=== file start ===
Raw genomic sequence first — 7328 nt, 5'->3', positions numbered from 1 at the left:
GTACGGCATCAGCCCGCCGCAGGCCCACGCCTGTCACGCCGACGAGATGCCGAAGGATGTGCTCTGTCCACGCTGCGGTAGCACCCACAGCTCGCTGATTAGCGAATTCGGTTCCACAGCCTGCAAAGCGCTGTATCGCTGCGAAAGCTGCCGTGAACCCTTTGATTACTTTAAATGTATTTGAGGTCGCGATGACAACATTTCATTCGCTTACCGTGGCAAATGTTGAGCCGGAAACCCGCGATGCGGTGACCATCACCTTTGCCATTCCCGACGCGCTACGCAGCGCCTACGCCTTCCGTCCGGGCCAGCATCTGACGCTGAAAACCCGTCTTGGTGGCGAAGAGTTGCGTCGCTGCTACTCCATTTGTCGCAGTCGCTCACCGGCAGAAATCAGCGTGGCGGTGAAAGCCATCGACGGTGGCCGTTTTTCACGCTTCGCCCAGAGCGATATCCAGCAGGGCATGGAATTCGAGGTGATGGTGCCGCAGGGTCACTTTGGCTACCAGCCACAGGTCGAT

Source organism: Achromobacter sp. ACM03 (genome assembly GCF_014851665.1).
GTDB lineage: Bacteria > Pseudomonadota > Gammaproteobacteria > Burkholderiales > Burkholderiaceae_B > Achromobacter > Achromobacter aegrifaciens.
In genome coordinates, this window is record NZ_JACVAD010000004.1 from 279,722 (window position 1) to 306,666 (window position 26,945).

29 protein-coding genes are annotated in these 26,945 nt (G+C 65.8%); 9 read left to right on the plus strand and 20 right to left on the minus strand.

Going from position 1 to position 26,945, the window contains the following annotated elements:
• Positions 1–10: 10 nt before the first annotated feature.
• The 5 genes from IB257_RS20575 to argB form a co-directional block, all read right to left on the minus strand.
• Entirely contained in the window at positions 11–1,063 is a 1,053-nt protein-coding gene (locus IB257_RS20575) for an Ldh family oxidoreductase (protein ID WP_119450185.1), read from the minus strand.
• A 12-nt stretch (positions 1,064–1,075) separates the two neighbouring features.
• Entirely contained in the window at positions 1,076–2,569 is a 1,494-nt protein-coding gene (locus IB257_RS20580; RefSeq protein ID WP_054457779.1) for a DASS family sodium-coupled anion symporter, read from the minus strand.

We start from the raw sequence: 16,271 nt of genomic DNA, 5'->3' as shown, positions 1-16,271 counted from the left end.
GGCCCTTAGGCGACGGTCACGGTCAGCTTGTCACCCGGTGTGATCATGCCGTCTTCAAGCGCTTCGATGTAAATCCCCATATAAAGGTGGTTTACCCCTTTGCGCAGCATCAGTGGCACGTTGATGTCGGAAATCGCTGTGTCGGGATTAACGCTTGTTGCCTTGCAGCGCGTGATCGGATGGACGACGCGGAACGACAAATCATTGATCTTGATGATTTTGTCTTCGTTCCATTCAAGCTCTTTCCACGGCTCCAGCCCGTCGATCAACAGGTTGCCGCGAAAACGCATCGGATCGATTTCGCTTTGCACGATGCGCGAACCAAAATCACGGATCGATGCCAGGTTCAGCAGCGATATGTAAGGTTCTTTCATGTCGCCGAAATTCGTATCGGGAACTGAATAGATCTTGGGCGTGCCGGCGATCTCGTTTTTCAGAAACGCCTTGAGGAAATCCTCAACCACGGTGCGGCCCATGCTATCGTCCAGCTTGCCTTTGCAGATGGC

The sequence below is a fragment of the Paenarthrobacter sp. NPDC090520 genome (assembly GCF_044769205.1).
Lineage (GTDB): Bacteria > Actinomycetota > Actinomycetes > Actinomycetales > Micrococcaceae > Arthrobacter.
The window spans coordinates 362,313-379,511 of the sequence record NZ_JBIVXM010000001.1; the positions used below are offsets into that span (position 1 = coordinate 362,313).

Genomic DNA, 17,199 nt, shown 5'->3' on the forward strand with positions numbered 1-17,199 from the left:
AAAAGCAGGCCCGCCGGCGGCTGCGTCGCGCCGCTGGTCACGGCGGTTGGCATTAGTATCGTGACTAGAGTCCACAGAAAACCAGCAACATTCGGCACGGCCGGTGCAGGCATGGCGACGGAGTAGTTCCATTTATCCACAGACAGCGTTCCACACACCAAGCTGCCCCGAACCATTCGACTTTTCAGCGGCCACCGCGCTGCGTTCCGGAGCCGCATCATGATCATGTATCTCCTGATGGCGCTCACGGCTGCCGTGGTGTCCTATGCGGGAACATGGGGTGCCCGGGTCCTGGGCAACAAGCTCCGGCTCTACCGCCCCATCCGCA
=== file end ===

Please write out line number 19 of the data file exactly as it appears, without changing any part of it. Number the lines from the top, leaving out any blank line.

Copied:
AAAAGCAGGCCCGCCGGCGGCTGCGTCGCGCCGCTGGTCACGGCGGTTGGCATTAGTATCGTGACTAGAGTCCACAGAAAACCAGCAACATTCGGCACGGCCGGTGCAGGCATGGCGACGGAGTAGTTCCATTTATCCACAGACAGCGTTCCACACACCAAGCTGCCCCGAACCATTCGACTTTTCAGCGGCCACCGCGCTGCGTTCCGGAGCCGCATCATGATCATGTATCTCCTGATGGCGCTCACGGCTGCCGTGGTGTCCTATGCGGGAACATGGGGTGCCCGGGTCCTGGGCAACAAGCTCCGGCTCTACCGCCCCATCCGCA